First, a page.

The Torah's Vision of Worship

By Samuel E. Balentine | Go to book overview

4.

CREATION'S LITURGY
AND THE COSMIC COVENANT

THE TORAH'S VISION BEGINS WITH A PICTURE OF GOD, THE WORLD, AND humankind that derives from a time before there was an Adam and Eve or an Israel, before there were earthly kingdoms ruled by Canaanites, Babylonians, or Persians. It is a vision of a world in which every object and every person exists in happy accord with God's grand creational design. When the exigencies of history and the frailties of human nature distort this design and threaten to nullify its importance, the Torah's vision will continue to beckon towards possibilities that transcend those limitations and failures. Whether at Sinai or in the plains of Moab, in Jerusalem or in Yehud, the people defined by this vision are to know that the world God created remains possible and attainable.

The Torah's vision begins with the liturgy of creation. In Genesis 1–2 this liturgy proclaims that the world God brings into being is an orderly world, created and shaped by God's purposive design, a ritual world in which the liturgy of creation might be sustained (Gen. 1:1–2:4a), and a relational world in which God invites humankind to share responsibility for the maintenance, development, and restoration of God's purposive designs for the universe (Gen. 2:4b-25). In the liturgy of Genesis 1–2, the crucial intersection between the ordered world qua ritual world and the relational world is the seventh day (Gen. 2:1–3). Foundational for the precept of the sabbath, this day marks the merging of God's creative design in the heavens and God's creative hopes for humankind on earth. It is the day on which the work of “the heavens and the earth… and all their multitude” (Gen. 2:1) receives God's blessing.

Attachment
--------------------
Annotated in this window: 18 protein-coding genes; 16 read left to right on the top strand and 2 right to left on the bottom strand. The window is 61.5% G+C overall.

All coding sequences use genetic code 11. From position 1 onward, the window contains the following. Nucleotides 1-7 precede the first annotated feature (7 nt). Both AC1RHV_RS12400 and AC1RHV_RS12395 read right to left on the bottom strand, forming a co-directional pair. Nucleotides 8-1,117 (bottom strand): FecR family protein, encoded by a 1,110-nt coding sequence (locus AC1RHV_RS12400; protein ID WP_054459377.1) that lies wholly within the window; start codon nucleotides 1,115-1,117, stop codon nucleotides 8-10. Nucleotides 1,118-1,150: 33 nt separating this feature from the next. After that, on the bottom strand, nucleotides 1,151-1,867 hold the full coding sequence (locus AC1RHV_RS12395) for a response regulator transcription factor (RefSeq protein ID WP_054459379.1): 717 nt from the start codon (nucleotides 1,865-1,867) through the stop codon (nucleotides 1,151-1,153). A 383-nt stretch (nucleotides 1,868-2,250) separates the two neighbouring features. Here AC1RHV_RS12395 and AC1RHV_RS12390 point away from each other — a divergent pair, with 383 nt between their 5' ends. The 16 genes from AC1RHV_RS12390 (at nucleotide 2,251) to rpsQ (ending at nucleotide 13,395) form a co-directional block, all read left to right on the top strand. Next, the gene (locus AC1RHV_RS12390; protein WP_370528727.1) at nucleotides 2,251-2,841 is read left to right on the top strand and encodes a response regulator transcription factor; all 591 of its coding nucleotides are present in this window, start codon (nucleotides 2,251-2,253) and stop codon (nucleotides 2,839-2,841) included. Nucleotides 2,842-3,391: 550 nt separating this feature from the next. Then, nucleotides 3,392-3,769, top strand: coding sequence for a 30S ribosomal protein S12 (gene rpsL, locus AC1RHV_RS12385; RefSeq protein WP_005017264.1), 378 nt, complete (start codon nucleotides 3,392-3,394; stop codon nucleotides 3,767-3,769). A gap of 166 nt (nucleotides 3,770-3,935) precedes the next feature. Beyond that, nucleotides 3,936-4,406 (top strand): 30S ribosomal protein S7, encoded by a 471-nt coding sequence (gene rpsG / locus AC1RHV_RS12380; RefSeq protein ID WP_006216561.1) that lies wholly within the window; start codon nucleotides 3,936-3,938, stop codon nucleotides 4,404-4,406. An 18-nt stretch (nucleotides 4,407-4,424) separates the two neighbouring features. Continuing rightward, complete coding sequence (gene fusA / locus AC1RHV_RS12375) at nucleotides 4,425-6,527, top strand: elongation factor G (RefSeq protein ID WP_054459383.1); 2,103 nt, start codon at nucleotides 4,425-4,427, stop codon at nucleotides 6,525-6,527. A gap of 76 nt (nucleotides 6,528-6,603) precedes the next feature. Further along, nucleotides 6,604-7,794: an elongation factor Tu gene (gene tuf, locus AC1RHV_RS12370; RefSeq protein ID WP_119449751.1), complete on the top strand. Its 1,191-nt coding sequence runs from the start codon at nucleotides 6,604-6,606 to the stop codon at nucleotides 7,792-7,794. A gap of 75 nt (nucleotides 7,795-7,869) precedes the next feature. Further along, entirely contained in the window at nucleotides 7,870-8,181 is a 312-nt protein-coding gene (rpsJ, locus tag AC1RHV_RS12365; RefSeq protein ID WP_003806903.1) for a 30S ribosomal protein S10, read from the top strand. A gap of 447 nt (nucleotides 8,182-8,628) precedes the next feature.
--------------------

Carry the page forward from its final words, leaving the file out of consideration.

The liturgy of creation, then, is the summons to celebrate and participate in the ordered, ritual, and relational world that God calls into existence. But it is also the proclamation that the world of God's design and hopes is a fragile world, open to the best and the worst that the human partner brings to God's designs. In Genesis 6–9 the Torah's vision acknowledges

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